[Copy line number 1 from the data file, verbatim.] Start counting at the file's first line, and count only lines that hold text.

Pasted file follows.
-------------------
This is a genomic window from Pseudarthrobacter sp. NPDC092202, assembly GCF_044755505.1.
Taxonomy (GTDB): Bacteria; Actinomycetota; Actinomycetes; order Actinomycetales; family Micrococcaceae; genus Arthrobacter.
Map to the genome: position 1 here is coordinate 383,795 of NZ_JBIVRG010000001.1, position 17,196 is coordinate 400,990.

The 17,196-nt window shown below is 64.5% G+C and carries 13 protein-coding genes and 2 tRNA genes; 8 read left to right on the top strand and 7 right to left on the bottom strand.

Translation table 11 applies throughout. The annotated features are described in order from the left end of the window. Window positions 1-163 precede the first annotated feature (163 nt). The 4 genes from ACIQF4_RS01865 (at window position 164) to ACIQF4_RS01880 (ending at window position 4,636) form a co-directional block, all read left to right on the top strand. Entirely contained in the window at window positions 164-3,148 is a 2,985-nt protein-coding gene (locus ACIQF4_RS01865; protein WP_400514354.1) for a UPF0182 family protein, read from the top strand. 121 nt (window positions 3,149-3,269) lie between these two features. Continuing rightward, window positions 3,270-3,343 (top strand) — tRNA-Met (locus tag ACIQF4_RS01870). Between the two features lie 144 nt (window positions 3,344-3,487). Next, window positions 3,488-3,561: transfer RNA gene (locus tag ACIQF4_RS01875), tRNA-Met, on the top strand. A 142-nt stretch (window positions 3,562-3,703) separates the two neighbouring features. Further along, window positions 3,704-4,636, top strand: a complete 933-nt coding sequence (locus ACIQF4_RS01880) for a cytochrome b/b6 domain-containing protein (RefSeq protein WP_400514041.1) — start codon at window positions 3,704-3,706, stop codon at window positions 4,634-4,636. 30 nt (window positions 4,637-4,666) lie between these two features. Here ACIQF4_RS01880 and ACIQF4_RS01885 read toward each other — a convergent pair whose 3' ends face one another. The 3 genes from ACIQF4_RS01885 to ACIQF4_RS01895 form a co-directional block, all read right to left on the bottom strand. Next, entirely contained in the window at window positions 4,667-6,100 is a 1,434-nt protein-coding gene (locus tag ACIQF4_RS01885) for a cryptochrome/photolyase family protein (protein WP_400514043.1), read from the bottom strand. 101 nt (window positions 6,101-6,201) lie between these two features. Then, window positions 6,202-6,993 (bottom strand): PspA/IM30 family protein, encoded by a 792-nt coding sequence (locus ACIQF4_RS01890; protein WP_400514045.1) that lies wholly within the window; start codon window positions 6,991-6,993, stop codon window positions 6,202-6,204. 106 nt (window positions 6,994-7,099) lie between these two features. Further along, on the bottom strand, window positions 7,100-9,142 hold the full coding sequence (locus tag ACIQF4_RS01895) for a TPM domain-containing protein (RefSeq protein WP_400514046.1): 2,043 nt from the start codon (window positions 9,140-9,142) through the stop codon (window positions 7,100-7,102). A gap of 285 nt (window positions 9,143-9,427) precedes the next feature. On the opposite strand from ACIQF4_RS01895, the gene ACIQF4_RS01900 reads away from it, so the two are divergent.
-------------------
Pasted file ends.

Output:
This is a genomic window from Pseudarthrobacter sp. NPDC092202, assembly GCF_044755505.1.